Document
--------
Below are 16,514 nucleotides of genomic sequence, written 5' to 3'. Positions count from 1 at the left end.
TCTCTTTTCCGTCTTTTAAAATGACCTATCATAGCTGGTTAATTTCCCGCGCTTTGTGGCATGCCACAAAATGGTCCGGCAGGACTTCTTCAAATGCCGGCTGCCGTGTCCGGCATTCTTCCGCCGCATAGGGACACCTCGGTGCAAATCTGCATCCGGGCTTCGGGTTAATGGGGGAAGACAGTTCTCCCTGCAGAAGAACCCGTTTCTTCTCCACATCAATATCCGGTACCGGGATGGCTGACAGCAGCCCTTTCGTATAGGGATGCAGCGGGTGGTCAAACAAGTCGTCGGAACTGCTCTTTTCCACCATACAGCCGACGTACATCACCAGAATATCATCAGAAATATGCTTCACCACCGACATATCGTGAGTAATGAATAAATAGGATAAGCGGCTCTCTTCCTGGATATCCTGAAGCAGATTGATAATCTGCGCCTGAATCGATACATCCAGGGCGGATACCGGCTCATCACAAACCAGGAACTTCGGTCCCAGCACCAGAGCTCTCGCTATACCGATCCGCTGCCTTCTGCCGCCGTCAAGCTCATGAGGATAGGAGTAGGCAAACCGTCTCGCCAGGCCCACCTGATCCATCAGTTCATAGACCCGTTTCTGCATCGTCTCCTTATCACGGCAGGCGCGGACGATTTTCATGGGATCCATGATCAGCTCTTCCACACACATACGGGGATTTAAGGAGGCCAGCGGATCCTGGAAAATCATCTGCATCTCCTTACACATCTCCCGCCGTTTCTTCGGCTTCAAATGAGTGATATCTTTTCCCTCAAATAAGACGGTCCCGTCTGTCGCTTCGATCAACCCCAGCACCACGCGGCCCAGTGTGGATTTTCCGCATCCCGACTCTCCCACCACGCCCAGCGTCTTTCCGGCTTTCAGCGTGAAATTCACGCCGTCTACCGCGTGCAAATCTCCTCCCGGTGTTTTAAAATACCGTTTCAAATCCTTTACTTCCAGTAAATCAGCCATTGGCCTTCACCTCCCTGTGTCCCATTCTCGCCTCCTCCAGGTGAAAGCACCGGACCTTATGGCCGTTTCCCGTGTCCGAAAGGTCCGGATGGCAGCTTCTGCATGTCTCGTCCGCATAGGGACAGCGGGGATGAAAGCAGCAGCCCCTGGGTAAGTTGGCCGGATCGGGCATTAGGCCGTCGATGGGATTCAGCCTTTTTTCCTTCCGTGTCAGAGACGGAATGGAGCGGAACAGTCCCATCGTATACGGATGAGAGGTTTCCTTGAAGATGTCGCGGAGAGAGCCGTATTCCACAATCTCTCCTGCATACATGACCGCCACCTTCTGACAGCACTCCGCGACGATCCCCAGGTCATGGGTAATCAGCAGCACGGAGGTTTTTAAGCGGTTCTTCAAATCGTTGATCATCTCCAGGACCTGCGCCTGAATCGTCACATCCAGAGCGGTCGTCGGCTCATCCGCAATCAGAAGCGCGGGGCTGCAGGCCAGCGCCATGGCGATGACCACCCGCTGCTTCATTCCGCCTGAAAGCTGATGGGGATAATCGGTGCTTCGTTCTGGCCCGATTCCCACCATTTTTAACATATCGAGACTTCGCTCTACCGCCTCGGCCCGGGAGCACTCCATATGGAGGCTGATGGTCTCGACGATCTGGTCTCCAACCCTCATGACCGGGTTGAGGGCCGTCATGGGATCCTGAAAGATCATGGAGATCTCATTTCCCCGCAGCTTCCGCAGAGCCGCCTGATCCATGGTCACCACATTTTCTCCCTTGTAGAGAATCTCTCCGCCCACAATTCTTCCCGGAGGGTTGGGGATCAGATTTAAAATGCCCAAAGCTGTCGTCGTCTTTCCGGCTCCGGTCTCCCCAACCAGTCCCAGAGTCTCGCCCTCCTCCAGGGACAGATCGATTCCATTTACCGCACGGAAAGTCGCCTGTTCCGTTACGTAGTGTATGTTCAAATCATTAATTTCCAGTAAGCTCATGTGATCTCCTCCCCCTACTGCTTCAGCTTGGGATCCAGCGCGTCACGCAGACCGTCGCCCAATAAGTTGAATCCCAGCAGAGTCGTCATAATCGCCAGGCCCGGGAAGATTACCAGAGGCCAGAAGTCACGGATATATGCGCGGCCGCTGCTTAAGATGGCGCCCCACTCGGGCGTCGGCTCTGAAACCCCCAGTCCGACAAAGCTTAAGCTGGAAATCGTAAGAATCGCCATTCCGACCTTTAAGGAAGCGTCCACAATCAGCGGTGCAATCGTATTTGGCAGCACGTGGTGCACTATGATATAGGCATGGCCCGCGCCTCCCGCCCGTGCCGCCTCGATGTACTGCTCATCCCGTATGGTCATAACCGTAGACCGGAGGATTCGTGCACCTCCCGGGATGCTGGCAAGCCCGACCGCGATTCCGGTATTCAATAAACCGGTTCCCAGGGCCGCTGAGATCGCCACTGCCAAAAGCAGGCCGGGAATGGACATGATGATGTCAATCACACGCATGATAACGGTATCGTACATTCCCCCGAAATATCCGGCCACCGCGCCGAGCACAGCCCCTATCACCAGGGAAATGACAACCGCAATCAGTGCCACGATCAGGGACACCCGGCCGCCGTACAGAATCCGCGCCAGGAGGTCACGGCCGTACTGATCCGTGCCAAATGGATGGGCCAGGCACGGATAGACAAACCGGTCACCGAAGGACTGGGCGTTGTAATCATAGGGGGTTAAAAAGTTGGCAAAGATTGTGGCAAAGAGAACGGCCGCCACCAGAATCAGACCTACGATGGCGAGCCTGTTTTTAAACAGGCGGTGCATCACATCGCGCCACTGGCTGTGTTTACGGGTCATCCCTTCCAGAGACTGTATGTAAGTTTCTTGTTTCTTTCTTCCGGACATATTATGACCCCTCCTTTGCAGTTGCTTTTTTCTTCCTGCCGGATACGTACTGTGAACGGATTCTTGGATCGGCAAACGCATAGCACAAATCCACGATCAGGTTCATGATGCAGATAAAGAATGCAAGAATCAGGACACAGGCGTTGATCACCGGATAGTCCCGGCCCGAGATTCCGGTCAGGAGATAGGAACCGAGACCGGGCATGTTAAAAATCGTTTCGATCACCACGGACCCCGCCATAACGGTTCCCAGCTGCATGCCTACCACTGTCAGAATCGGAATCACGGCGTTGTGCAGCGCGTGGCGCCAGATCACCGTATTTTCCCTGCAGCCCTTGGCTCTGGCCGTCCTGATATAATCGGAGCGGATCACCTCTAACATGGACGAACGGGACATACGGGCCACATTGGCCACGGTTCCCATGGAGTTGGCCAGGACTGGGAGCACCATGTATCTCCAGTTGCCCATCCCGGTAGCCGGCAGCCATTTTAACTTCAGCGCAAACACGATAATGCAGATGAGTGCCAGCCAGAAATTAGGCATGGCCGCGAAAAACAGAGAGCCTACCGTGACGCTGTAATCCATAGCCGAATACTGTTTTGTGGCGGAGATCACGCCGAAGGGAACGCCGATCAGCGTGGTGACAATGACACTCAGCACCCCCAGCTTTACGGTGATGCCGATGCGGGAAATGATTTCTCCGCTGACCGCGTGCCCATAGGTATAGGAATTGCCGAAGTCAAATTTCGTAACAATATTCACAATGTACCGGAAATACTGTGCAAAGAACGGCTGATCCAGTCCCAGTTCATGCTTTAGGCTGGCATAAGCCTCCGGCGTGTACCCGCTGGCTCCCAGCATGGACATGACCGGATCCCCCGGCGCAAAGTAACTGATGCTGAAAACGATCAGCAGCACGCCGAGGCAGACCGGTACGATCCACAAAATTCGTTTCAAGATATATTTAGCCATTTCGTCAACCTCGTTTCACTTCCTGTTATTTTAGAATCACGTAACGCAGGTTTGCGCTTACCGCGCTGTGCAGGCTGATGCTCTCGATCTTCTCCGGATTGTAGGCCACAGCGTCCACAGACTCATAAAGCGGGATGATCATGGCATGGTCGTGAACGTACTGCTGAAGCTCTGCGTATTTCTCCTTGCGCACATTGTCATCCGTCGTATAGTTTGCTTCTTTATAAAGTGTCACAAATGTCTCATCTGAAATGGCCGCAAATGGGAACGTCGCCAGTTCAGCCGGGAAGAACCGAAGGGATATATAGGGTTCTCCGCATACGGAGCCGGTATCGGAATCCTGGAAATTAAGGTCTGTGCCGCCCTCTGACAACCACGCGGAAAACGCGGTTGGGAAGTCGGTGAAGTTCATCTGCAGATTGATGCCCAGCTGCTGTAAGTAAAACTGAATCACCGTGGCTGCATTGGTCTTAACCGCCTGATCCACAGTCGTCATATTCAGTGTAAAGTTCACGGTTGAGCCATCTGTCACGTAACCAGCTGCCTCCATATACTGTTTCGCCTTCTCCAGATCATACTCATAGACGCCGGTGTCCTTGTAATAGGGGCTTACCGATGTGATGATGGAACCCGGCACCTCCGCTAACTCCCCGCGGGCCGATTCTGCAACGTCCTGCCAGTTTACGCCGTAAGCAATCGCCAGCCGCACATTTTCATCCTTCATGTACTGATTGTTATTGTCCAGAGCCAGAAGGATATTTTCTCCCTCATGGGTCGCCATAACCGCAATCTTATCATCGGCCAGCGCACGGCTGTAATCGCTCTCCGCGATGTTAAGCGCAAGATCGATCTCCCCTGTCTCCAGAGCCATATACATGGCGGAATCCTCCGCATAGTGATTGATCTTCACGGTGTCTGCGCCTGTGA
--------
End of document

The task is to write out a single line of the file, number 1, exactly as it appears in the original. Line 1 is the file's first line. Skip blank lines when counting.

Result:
Below are 16,514 nucleotides of genomic sequence, written 5' to 3'. Positions count from 1 at the left end.